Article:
Christian view of marriage - In the Christian faith, marriage is viewed as a lifelong union of a man and a woman in the eyes of God. One commonly used text is from the Gospel of Matthew.

"...For this reason a man shall leave his father and mother and be joined to his wife, and the two shall become one flesh. So then, they are no longer two but one flesh. Therefore what God has joined together, let not man separate." Matthew 19: 5-6

Virtually all Christian denominations frown on divorce, although some more harshly than others.

Table of contents
1 View of Roman Catholic Christians
2 View of Orthodox Christians
3 View of Protestant Christians
4 View of non-Protestant, non-Catholic Christians

View of Roman Catholic Christians

In Roman Catholicism, marriage is one of the seven sacraments, usually considered as celebrated by the spouses. It is the basis of the family, the fundamental unit of the referring community (ordinarily the parish). See related articles of Canon law: [1] (latin).

The ideal references are found in the Holy Family (Joseph the Betrothed and the Virgin Mary).

Virginity however, is the preferred state in Catholic belief.

The primary purpose of marriage is to fulfill a vocation in the nature of man and woman, for the procreation and education of children, and to stand as a symbol of the mystical union between Christ and his Church. [1] The secondary aim is the mutual reciprocal help and it is also a "remedy to concupiscence". Fecundity is a good, a gift and an end of marriage. By giving life, spouses participate in God's fatherhood. Carnal union is morally legitimate only when a definitive community of life between a man and woman has been established. Human love does not tolerate "trial marriages". It demands a total and definitive gift of persons to one another.

Husband and wife have to share the same house; with cohabitation the marriage is presumed consummatum, unless a proof of the contrary is produced.

Sexual intercourse is termed the Marriage debt. This refers to the idea that Marriage is a contract where each party assumes total control of the other's body. At almost any time, within reason, a partner's asking for the fulfilment of that debt must be satisfied. Like any repayment of a debt, when done with the right intention and circumstances sexual intercourse is a meritorious act, gaining graces for the participants.


Marriage's principal qualities are unitas atque indissolubilitas (Latin for "unique and indissoluble" (is this translationright?)), therefore Catholicism absolutely refuses divorce (voluntary termination of the marriage), but canon law recognises a few cases in which it is permitted, i.e.: violence (even psychological), error and (most frequently) non-consummation (ratum et non consummatum) - absence of sexual intercourse). Apart from these exceptions (which must be proved beyond all doubt), divorce is practically non-existent in the Catholic mentality; once a couple weds, there is no way to dissolve the marriage. The separation of spouses while maintaining the marriage bond can be legitimate in certain cases provided for by canon law.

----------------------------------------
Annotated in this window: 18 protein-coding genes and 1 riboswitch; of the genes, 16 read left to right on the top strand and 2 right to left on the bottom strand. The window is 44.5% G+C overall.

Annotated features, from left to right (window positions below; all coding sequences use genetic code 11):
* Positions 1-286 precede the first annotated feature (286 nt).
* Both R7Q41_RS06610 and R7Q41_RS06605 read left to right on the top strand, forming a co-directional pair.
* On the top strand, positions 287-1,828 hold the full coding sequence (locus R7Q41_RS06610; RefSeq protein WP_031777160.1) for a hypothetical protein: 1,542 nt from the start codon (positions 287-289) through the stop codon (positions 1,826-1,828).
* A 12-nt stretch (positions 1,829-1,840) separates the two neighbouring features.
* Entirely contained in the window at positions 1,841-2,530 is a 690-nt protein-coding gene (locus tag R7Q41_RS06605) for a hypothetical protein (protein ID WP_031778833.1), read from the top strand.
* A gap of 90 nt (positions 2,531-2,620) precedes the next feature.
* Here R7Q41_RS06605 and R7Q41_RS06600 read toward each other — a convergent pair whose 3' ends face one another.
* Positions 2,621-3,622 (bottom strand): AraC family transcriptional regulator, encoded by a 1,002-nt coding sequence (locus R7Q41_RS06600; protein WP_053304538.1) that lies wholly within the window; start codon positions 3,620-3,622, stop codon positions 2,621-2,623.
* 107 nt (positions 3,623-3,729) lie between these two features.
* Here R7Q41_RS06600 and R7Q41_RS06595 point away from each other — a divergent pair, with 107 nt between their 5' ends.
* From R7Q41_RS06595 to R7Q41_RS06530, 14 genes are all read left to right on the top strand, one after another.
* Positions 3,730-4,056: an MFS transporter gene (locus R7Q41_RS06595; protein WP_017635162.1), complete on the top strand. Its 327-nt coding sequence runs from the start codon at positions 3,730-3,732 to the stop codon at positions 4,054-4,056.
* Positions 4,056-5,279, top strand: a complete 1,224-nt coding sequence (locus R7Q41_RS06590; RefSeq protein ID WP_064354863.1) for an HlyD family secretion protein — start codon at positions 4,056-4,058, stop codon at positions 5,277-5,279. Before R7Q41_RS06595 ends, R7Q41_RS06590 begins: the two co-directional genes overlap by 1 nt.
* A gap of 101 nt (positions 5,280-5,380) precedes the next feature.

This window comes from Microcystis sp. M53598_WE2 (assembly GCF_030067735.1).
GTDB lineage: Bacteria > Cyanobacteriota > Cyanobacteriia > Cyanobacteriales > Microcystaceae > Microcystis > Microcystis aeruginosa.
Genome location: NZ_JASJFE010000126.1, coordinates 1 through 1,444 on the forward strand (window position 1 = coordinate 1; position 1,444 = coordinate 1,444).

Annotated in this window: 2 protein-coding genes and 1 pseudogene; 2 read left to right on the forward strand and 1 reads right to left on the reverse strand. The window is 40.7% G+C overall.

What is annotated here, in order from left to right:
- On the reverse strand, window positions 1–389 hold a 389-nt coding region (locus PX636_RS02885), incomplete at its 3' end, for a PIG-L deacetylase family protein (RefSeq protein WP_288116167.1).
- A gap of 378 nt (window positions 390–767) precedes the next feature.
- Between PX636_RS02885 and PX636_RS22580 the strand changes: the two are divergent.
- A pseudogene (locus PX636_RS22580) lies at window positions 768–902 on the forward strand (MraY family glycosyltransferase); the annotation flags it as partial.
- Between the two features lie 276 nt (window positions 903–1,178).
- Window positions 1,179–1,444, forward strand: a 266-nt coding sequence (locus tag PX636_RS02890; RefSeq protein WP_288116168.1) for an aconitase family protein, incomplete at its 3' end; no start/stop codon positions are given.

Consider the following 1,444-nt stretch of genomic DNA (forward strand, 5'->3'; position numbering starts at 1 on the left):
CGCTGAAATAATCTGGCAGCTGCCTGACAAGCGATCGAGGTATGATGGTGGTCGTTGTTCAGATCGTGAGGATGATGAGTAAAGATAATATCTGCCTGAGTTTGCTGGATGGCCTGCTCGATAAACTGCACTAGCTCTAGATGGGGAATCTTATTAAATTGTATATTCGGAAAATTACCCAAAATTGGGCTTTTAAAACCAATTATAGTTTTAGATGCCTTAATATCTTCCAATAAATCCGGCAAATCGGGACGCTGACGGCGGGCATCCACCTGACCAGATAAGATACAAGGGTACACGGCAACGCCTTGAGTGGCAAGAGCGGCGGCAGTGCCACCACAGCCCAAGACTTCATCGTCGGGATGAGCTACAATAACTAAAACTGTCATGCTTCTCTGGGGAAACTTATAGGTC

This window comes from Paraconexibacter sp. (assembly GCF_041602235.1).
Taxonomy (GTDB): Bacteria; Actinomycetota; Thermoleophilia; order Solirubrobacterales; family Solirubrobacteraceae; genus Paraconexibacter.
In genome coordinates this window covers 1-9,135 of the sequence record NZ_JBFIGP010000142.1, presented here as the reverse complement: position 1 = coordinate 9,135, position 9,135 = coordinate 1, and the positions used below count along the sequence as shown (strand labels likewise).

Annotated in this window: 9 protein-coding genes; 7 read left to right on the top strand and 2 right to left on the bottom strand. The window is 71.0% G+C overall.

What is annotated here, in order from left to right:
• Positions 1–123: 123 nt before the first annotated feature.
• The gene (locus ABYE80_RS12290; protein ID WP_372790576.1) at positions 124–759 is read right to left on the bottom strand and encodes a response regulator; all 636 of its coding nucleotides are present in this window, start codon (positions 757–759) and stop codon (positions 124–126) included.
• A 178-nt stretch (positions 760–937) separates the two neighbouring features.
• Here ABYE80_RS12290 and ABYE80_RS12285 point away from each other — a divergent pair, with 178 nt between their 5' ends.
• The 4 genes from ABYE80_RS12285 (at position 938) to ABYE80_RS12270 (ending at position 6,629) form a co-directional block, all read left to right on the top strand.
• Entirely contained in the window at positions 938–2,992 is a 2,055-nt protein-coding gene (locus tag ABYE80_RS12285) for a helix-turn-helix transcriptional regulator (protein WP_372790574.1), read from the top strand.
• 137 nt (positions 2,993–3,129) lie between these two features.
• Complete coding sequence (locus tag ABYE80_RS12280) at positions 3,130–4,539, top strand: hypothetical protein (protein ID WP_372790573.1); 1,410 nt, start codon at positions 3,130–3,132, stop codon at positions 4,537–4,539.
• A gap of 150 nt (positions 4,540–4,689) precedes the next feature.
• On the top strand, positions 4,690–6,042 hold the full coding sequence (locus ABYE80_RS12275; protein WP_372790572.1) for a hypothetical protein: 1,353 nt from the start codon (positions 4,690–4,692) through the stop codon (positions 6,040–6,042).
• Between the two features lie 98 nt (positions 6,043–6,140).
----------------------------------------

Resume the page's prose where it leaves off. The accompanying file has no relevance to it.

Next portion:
A loophole was developed in order to work around this prohibition, so that a couple could effect what amounted to a divorce if they could prove that their marriage was invalid in the first place; this technique was known as an annullment. Annullments are processed by a special tribunal, the Sacra Rota (an organ of Roman curia) and the percentage granted is statistically very low.

Today Catholics in the U.S. can so easily attain annullments, for a modest to substantial donation, that it is considered de facto divorce. This is not however what is still stressed by Vatican, that officially always declares a total, absolute denial of consent; moreover, it would evidently be quite difficult to find a theological justification for the dimunition of a sacrament's value. (I think that sentence wants rewriting, but I can't quite work out what it's supposed to mean) As for civil effects of the religious marriage, in January 2002 a declaration by Pope John Paul II made it clear that Catholic civil lawyers and judges must refuse to take divorce cases [1] and must avoid getting involved at any level in any cooperation with divorce, however indirect.

It has been admitted that civil divorce could be allowed in special cases, eg if it represents the only possible way of ensuring certain legal rights, the care of the children, or the protection of inheritance. This position indeed might not be completely reflecting the effective position of the Holy See, and seems more related to special individual cases, rather than a possible escamotage: even if the Church has always denied any valuable content for the civil marriage, a divorce remains a divorce, a grave offense against the natural law, and the practice is not at all welcomed by the Church, even when regarding civil aspects only. Divorce is considered immoral "also because it introduces disorder into the family and into society. This disorder brings grave harm to the deserted spouse, to children traumatized by the separation of their parents and often torn between them, and because of its contagious effect which makes it truly a plague on society". Contracting a new union, even if it is recognized by civil law, adds to the gravity of the rupture: the remarried spouse is then in a situation of public and permanent adultery.

A divorcee (unless his/her marriage was annulled by Sacra Rota) cannot be allowed to receive the Holy Communion; a few priests that volountarily had allowed divorcees to receive it, were also suspended a divinis (forbidden to celebrate mass and suspended from clerical duties). This does not imply that divorcees are put out of the community, on the contrary in recent times an increasing attention is given them, but certain limits will remain unaltered.

It has to be noted that effectively the canon law strictly requires that spouses and celebrating priest deeply verify the opportunity of each marriage before it is celebrated. This is meant as a means to avoid enforcing those causes that might later lead to an unsatisfactory marital life (and a separation). Pre-marriage courses have to be followed by the spouses, in order to verify the potential affinities for a future common life, and a certain time is ordinarily required between the request and the celebration, so to allow a time delay clearly intended for the purpose of suggesting a reflection on the real reciprocal intentions.

Other issues